“Great”, I thought to myself, my sarcasm in full effect.
“Another long flight. Another horrible in-flight movie.”
This time, thankfully, I was completely wrong.
“It Might Get Loud” is a documentary by David Guggenheim about three, iconic, rock guitarists: Jimmy Page (Led Zepplin), The Edge (U2), and Jack White (White Stripes, The Raconteurs, The Dead Weather).
In the opening scene, Jack White bustles about an old, run down farmhouse. A few cows look on and moo their curiosity. In the 1:35 that follow, White pounds two nails into a beat up plank of wood and wraps a wire between them. He then nails a cheap electronic pick up to the plank. He wedges an empty, glass Coke bottle between the wood and the wire and plugs the pick up into a stack amplifier which has waited patiently on the rickety porch.
Crackle. Hum….Karaaaaang!!! and his single-stringed Frankenstein roars to life.
White cranks out 13 seconds of loud, nasty, slide guitar riffs on his creation. And it is nothing short of awesome.
White unplugs, turns to the camera and asks, “Who says you need to buy a guitar?”
It Might Get Loud is a must see for any rock fan. But, I think it’s also a must see for anyone interested in the journey to expertise. If you liked “The Talent Code” by Dan Coyle, “Outliers” by Malcolm Gladwell, or “Bounce” by Matthew Syed, you will absolutely LOVE this.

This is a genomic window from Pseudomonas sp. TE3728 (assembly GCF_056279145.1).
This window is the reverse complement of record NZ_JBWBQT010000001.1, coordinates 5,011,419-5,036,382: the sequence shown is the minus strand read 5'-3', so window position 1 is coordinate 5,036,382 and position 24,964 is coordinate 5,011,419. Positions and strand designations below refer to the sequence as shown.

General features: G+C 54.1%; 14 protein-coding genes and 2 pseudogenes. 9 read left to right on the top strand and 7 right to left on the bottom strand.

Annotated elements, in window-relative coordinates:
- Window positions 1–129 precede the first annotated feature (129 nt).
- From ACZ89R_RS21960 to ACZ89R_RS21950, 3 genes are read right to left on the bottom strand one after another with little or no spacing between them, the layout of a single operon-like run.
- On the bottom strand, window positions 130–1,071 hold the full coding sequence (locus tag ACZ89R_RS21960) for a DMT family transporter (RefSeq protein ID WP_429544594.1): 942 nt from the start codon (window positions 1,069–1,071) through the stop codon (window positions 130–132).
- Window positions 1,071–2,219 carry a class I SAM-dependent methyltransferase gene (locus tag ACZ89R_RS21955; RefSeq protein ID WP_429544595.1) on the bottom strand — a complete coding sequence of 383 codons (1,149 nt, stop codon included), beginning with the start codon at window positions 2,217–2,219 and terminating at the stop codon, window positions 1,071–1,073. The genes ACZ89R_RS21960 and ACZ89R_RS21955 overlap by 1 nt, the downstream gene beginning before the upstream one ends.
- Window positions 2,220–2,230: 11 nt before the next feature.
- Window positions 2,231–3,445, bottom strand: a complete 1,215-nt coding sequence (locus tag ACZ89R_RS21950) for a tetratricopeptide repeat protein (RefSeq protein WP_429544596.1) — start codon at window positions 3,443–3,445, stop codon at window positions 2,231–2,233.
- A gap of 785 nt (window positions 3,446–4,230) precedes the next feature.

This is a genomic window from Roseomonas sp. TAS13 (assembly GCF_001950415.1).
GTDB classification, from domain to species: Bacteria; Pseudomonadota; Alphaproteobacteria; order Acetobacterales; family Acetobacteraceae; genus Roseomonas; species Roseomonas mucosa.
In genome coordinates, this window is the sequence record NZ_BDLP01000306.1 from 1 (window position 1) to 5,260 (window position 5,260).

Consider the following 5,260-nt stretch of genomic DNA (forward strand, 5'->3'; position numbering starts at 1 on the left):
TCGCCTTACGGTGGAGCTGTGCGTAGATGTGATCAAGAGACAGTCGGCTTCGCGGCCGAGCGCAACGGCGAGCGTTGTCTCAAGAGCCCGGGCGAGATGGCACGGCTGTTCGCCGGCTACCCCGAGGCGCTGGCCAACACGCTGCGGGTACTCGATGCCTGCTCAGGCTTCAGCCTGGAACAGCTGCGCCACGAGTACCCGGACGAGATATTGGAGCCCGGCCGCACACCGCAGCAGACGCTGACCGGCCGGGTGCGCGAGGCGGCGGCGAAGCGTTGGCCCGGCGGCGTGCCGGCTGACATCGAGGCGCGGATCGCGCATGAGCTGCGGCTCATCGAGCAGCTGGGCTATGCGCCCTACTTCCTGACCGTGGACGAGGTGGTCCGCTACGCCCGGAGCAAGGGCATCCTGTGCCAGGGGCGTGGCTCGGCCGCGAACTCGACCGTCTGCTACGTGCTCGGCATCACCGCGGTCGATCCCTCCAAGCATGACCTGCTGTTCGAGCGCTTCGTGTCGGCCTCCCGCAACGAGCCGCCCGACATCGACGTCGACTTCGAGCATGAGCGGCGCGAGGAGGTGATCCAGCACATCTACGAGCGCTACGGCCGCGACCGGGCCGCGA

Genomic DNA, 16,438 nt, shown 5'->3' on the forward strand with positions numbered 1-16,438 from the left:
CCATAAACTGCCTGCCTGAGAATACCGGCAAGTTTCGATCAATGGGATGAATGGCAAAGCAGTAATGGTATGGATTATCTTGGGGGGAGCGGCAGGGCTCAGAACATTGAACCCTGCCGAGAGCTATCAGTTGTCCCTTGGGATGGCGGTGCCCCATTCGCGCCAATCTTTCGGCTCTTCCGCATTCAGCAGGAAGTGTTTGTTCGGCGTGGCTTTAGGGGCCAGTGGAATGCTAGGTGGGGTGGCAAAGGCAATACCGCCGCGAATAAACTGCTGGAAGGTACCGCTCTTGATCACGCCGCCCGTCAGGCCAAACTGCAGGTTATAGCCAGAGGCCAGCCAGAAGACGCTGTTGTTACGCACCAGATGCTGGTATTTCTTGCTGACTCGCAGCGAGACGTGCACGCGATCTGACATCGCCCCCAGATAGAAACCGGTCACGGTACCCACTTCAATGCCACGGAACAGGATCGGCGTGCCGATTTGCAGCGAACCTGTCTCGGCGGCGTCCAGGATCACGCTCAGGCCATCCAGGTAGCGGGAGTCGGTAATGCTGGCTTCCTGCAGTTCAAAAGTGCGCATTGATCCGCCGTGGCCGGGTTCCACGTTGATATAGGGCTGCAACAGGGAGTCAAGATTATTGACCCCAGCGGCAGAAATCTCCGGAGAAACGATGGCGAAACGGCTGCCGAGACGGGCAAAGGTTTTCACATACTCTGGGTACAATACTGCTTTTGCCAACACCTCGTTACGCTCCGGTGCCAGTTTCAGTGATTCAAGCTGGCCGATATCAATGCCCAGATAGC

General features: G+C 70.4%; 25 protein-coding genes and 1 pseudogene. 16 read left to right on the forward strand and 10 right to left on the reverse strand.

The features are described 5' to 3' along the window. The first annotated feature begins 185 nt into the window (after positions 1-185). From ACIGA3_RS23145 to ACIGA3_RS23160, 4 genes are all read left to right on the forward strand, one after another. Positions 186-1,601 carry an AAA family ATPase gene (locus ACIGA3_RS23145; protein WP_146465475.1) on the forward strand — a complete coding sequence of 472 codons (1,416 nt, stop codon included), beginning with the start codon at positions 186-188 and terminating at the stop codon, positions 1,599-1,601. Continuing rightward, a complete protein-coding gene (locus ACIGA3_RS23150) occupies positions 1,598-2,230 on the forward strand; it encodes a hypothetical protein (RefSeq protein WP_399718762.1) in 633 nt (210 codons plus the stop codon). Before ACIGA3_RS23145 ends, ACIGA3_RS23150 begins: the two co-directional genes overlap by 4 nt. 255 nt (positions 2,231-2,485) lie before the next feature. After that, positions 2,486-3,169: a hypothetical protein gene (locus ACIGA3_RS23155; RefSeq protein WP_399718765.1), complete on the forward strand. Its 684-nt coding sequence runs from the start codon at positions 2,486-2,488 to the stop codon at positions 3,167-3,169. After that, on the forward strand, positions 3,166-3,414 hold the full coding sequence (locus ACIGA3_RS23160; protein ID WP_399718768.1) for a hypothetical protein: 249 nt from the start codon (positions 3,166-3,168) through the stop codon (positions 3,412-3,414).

I won’t divulge too much about the movie here but would simply encourage you to watch and listen for the things that have moved and motivated these people. Compare and contrast the paths they’ve taken.
I will, however, share one of my favorite moments: In one brief segment, White says, “I have this sound in my head. I know I’ll never get there, but I won’t stop trying to play what I hear.”
I so totally get it.
It certainly doesn’t happen all the time, but I have definitely experienced this kind of thing on several occasions in my life. Playing high school soccer. Playing saxophone in a band traveling throughout Europe. Playing collegiate club volleyball. Writing my doctoral dissertation. Pursuing a more complete understanding of human performance.
I have felt almost possessed in these pursuits. I have experienced emotions akin to those described in Dr. Ellen Winner’s “Rage to Master”. I don’t believe my drive to become better was ever motivated by a quest to be perfect. And, it was never about money. It was always about knowing what I felt “it” could be. Sometimes “it” was a sound. Sometimes “it” was a feeling. In almost all cases, “it” was the true expression of what was in my head or in my heart. I used this, like White, as a singular source of motivation and clear-minded pursuit.
The sound in my own head is now pounding. And it desperately needs to be quieted. My current “it” involves defining the connections between international competitive analysis, “critical factors” of human performance, and the programs, policies, and resources necessary to affect those critical factors and performances. It’s all there. All of it. But, I know it is up to me to shake it free. Like most things worth doing, it’s hard. And many challenges abound. One of these is perhaps my own fear. But, I’ll write more about that in another post.
What is the sound in your head? Have you had the courage to pursue it and have you had successes (and failures) you can share? Did you hesitate to start? What got in your way? Did you eventually overcome these obstacles and succeed? How did it feel?
I’m always interested in knowing what things drive others. I’d love to hear from you.